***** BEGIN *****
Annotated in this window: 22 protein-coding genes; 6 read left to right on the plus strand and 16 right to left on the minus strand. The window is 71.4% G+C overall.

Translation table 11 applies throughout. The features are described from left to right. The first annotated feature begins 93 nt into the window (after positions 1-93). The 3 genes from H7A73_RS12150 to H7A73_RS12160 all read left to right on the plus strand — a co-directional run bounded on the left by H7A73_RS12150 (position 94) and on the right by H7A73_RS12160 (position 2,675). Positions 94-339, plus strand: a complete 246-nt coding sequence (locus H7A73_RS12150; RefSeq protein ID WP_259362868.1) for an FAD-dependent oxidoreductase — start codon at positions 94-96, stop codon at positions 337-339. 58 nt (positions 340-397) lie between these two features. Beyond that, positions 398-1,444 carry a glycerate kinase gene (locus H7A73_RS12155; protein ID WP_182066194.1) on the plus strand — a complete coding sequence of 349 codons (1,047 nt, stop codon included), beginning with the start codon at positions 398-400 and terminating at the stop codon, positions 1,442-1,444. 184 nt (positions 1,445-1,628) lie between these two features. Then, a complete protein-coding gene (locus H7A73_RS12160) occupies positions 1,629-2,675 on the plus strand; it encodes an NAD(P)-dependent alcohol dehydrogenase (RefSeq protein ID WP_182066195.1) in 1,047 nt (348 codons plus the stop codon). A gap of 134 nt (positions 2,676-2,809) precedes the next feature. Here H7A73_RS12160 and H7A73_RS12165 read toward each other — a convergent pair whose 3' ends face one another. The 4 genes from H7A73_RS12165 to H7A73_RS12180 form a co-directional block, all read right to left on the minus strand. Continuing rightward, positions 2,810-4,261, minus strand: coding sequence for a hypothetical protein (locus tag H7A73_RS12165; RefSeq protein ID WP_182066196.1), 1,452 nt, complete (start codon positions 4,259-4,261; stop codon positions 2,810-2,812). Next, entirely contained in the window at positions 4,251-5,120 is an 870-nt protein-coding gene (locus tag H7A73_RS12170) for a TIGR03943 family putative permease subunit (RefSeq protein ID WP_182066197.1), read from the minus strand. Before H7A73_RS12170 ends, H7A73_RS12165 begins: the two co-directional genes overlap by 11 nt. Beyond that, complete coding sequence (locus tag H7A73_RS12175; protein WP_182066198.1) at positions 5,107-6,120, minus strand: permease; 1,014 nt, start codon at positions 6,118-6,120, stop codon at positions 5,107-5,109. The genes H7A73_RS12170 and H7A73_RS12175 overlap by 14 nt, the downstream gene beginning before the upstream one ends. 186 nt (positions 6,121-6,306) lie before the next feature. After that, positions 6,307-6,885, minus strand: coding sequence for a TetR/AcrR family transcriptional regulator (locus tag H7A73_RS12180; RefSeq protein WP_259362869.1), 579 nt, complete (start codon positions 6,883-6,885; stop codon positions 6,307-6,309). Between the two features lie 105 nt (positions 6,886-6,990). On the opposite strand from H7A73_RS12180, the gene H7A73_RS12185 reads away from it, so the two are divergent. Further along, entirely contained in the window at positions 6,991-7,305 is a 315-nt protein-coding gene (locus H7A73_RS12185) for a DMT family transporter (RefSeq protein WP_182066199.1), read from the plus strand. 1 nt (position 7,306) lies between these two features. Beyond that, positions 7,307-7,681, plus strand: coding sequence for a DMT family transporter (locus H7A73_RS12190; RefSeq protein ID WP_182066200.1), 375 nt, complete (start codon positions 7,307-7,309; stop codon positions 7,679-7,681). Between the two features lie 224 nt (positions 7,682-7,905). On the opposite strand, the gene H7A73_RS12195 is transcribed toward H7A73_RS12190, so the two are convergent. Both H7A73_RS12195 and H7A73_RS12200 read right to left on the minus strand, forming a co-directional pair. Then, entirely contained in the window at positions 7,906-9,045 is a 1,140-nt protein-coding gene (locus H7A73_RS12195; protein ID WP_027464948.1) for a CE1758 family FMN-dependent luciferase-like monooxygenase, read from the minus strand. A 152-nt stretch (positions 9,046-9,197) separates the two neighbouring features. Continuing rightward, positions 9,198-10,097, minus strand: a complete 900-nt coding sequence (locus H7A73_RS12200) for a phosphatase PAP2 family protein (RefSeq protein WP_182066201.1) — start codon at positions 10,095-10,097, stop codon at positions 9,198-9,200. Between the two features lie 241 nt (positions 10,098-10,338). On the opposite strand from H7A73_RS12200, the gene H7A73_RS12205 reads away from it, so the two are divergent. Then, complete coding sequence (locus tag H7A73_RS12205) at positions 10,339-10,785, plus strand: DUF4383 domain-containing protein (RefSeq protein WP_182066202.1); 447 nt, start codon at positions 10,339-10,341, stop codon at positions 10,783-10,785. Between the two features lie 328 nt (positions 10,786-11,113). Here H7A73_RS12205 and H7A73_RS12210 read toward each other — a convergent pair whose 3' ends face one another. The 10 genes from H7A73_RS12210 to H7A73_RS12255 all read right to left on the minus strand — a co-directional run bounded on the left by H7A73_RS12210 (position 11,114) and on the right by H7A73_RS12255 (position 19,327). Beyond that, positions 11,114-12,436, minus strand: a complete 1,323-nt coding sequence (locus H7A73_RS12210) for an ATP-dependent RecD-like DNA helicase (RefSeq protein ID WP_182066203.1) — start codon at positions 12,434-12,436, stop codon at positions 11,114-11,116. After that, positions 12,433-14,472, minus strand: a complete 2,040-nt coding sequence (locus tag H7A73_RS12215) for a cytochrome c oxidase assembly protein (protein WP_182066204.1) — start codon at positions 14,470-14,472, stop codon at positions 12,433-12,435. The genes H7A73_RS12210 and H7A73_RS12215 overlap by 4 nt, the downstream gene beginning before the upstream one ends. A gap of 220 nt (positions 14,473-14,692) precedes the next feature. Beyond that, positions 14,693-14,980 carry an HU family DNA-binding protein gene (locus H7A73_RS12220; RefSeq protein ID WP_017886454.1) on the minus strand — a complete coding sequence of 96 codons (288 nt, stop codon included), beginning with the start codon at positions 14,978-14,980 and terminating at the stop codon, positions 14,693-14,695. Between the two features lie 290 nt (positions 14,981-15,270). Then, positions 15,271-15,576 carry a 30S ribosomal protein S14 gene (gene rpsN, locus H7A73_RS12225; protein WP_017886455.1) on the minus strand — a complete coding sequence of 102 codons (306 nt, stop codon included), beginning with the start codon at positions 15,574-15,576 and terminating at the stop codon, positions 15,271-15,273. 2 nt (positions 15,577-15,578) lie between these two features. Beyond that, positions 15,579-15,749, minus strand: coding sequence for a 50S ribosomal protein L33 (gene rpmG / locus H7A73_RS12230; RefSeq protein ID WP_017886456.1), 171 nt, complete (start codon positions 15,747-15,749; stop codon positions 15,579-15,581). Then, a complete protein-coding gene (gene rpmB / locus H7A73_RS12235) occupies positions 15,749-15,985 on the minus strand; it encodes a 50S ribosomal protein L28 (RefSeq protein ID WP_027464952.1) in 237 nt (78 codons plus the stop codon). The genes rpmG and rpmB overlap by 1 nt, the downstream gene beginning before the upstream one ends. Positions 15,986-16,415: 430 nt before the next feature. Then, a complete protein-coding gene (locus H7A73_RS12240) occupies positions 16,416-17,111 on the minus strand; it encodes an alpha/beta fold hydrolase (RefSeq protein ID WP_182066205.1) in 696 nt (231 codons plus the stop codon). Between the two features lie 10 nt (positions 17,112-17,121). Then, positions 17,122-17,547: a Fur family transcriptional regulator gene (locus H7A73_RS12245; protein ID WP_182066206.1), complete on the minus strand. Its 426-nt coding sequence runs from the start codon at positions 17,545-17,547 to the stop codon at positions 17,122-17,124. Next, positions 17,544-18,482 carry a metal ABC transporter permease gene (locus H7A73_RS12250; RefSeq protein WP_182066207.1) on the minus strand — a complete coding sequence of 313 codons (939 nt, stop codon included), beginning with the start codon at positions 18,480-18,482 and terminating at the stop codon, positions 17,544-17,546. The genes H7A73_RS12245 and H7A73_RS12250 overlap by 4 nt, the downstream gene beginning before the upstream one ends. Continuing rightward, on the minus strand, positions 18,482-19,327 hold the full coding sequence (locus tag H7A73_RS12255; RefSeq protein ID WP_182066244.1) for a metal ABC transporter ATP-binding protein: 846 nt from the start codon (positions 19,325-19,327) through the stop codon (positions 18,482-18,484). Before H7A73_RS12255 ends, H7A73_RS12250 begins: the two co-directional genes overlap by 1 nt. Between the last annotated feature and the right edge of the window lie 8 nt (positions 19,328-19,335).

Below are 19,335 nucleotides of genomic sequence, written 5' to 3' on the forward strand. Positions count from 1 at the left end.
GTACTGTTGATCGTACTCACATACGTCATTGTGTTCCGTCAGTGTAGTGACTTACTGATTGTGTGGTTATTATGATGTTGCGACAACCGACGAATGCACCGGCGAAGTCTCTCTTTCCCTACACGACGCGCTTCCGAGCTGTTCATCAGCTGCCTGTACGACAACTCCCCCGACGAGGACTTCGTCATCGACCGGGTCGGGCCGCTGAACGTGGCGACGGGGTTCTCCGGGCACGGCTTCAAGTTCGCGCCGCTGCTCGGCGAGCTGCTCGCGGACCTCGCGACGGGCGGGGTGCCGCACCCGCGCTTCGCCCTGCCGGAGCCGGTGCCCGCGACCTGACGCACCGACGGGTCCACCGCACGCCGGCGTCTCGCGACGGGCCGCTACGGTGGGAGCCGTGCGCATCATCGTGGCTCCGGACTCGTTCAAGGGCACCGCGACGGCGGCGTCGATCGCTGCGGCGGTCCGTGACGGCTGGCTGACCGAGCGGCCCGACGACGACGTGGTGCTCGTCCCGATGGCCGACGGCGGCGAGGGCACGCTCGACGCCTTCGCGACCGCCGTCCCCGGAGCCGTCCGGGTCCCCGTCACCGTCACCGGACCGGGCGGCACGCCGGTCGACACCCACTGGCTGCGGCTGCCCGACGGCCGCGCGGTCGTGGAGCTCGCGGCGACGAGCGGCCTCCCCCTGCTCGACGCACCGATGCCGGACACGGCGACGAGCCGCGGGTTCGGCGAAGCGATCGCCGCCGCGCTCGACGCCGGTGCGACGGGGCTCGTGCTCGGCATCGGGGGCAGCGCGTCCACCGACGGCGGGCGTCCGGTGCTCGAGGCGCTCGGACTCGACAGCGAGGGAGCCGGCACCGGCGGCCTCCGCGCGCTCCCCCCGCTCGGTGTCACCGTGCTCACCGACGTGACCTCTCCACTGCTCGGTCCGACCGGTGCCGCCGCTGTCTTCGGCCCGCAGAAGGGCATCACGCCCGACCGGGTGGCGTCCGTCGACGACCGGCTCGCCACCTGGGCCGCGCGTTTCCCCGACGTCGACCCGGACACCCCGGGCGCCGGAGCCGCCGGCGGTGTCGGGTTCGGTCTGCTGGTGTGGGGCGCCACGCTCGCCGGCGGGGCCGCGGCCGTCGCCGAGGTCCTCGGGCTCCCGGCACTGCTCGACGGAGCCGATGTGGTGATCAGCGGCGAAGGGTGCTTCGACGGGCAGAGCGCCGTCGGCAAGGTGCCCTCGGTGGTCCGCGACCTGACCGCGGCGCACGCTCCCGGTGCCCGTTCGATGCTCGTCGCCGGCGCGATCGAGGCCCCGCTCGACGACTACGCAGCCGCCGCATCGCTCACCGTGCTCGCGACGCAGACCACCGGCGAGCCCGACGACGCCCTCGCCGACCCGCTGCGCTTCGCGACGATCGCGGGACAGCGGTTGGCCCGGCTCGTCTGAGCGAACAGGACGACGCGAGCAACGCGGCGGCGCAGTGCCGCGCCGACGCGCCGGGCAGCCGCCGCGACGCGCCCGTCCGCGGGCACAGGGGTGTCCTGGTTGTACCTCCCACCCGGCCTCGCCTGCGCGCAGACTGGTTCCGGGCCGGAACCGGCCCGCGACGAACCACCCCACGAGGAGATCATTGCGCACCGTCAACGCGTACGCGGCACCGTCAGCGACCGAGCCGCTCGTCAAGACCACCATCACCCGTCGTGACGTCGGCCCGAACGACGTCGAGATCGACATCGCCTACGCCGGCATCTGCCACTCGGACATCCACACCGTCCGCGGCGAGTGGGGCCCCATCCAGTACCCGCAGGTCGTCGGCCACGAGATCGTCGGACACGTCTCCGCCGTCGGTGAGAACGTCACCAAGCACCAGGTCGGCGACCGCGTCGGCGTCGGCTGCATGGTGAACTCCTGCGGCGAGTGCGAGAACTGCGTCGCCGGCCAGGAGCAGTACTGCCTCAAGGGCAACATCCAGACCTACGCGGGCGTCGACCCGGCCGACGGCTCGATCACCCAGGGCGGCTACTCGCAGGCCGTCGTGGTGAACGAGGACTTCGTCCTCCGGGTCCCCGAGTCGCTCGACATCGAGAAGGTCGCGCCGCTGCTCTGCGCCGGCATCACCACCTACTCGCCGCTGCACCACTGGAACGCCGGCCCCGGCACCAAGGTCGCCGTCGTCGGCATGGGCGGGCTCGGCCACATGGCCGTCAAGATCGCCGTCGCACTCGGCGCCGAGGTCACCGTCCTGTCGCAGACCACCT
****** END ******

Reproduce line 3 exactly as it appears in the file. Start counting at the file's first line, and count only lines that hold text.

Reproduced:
Below are 19,335 nucleotides of genomic sequence, written 5' to 3' on the forward strand. Positions count from 1 at the left end.